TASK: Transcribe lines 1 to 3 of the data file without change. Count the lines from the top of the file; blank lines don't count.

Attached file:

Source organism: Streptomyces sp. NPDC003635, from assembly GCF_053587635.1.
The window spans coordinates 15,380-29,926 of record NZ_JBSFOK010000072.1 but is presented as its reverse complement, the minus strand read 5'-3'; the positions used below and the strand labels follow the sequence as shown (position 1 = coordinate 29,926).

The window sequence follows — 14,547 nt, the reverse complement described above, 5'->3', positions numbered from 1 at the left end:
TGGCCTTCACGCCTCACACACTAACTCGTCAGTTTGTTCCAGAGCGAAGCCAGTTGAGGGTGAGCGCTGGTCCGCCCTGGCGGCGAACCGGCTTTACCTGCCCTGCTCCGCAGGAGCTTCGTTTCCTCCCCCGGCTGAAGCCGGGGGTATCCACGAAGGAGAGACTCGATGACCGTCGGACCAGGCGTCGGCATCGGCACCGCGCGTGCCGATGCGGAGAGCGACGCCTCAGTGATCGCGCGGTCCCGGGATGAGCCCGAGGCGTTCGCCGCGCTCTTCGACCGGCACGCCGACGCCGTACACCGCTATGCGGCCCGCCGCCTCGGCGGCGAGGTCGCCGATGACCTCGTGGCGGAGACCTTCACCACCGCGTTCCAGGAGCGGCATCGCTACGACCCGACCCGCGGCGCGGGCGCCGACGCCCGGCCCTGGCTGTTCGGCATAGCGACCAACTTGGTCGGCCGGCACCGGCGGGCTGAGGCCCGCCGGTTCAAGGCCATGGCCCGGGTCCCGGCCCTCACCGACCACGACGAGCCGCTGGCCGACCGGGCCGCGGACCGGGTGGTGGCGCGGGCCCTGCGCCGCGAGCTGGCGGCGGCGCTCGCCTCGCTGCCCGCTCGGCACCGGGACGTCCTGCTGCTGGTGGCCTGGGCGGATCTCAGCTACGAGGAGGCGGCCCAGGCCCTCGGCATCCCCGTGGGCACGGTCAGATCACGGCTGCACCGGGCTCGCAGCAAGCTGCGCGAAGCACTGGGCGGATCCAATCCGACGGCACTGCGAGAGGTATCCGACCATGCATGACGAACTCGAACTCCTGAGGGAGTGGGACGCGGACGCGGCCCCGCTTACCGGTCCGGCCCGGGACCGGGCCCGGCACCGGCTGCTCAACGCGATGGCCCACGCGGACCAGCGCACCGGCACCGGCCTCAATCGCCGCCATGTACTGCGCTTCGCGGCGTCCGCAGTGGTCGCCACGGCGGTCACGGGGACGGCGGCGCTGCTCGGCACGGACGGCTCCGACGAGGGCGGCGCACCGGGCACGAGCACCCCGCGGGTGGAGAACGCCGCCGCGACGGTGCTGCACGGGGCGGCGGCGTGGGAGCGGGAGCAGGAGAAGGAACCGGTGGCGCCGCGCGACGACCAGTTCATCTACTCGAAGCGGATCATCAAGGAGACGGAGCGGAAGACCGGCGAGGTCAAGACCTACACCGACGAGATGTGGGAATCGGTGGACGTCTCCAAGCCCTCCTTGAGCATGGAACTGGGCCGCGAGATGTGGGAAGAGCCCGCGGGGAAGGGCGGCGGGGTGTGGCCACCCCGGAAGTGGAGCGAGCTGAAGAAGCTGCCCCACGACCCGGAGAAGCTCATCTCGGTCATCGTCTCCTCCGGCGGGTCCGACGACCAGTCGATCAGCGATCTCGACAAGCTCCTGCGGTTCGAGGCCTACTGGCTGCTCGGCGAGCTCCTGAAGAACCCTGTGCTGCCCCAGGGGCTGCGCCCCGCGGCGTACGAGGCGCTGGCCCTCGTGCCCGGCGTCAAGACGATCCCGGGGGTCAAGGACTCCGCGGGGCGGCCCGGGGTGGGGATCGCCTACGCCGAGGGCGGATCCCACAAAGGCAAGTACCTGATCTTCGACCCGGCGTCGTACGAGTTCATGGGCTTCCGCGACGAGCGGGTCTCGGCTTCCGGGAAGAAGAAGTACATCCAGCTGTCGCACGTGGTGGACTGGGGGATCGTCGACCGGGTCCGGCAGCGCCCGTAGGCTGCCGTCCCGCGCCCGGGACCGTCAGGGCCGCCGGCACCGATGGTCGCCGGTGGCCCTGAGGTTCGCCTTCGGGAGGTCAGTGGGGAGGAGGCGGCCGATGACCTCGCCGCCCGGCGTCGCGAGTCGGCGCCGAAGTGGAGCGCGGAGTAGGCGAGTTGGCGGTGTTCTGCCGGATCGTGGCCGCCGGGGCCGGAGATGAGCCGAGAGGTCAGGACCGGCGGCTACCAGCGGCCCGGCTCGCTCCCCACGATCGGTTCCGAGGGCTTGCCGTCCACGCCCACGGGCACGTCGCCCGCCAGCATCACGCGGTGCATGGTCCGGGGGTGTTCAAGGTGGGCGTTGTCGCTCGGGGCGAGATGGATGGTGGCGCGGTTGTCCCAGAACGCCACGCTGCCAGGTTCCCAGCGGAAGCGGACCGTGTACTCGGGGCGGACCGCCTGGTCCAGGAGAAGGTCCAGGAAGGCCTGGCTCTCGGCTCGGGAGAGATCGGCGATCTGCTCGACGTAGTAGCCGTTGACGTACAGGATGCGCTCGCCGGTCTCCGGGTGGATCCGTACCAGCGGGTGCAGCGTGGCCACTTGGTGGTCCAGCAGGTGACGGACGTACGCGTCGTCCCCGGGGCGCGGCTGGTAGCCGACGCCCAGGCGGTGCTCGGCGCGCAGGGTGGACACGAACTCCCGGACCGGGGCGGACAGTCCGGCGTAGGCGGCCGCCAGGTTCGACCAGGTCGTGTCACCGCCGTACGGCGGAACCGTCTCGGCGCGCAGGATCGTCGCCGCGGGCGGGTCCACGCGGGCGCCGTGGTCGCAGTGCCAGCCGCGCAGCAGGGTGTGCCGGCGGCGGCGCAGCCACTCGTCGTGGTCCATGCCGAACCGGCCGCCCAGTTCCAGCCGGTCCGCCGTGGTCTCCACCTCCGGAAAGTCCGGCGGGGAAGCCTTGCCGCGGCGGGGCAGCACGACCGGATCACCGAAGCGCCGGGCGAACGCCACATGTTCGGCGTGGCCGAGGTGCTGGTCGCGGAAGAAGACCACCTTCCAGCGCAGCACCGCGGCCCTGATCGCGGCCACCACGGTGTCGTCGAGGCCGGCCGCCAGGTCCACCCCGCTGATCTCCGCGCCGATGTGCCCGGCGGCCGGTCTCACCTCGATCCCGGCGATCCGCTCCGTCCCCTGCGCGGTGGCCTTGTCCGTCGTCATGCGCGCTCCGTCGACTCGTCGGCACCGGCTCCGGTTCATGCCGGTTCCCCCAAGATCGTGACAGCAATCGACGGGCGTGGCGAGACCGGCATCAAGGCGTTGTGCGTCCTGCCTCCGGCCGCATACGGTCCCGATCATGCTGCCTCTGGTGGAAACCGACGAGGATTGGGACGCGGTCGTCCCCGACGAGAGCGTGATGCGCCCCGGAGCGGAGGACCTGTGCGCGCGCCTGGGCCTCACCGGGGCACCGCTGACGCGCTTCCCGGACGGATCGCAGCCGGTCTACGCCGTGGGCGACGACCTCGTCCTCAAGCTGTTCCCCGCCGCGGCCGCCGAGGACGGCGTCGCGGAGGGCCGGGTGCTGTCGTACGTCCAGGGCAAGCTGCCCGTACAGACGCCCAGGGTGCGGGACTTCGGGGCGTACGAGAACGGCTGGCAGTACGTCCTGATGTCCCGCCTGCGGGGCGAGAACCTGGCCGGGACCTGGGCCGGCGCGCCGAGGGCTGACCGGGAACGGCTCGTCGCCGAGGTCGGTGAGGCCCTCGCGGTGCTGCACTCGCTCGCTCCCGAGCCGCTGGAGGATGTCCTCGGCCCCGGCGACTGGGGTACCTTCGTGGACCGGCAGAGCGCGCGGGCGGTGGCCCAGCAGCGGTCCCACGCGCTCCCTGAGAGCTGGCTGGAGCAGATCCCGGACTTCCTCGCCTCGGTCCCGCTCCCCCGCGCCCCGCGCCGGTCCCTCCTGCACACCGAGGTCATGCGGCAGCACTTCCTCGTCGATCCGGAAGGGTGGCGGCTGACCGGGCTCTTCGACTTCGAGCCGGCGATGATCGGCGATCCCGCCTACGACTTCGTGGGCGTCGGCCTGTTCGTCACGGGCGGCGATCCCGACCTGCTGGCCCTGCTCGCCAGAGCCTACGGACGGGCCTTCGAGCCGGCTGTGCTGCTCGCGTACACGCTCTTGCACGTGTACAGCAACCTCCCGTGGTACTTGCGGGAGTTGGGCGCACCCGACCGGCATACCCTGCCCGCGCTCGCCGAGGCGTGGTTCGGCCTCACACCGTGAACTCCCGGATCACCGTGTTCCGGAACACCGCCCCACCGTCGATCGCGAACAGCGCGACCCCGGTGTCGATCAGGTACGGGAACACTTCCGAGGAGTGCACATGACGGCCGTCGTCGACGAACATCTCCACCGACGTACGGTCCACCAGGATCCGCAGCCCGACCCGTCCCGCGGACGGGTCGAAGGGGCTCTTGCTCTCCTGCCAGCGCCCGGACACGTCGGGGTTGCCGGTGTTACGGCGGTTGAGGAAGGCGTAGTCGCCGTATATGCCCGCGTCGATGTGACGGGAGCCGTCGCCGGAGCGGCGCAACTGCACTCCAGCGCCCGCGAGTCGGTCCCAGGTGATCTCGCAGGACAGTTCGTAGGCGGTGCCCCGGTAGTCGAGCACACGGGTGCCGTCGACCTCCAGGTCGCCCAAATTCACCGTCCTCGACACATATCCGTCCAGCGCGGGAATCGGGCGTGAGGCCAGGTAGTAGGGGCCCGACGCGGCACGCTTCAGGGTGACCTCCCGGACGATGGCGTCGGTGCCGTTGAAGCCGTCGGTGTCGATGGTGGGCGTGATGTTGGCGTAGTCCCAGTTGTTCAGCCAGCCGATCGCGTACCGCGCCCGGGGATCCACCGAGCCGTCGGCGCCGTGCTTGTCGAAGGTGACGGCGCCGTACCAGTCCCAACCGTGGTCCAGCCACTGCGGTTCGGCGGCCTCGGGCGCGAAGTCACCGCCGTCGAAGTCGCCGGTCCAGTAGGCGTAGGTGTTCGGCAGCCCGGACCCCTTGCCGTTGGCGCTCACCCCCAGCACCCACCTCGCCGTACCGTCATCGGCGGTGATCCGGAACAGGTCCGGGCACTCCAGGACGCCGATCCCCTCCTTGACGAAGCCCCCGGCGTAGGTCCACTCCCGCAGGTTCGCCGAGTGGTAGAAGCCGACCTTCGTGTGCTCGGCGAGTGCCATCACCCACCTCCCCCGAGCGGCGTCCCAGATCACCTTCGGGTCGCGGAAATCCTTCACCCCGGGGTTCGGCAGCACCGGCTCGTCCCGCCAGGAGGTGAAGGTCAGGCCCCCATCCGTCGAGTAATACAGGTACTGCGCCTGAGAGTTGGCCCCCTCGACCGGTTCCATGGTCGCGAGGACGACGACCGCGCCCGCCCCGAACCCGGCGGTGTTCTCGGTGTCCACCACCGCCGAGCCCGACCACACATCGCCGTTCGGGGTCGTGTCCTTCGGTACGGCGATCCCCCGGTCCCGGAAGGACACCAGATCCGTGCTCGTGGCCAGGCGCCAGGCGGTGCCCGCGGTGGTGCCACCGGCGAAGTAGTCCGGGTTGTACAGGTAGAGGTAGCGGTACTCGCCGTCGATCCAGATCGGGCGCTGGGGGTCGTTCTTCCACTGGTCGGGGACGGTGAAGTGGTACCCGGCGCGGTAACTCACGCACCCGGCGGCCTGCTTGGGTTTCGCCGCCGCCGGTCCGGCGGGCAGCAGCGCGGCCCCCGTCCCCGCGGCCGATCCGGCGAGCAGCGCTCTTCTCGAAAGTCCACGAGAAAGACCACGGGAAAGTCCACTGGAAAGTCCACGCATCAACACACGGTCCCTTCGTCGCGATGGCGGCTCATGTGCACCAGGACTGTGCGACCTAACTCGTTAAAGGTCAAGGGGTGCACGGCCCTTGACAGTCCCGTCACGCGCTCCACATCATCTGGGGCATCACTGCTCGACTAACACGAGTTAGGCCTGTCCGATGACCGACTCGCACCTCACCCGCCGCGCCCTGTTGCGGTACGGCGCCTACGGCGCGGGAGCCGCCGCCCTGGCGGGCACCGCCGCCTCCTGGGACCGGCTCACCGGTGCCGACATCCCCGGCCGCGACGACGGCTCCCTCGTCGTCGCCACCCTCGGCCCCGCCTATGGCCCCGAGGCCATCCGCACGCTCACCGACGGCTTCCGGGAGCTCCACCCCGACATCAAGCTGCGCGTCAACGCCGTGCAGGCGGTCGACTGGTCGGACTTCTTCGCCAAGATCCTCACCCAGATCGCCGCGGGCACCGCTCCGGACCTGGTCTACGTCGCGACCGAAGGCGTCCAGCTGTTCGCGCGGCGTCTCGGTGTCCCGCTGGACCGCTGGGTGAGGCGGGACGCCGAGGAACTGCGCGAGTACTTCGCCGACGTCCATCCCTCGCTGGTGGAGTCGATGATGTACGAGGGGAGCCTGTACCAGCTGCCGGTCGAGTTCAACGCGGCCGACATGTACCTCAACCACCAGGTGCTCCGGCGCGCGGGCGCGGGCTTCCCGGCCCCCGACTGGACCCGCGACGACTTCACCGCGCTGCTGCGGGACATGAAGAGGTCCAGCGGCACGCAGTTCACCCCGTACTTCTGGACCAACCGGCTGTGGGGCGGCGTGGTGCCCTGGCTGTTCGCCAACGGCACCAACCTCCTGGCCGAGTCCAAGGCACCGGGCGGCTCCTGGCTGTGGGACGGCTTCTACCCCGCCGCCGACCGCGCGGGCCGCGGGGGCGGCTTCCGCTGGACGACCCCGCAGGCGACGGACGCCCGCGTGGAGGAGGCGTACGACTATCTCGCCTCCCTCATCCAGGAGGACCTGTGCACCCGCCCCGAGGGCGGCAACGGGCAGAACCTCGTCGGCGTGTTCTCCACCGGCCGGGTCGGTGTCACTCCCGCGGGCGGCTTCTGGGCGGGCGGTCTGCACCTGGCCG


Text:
Source organism: Streptomyces sp. NPDC003635, from assembly GCF_053587635.1.
The window spans coordinates 15,380-29,926 of record NZ_JBSFOK010000072.1 but is presented as its reverse complement, the minus strand read 5'-3'; the positions used below and the strand labels follow the sequence as shown (position 1 = coordinate 29,926).

The window sequence follows — 14,547 nt, the reverse complement described above, 5'->3', positions numbered from 1 at the left end: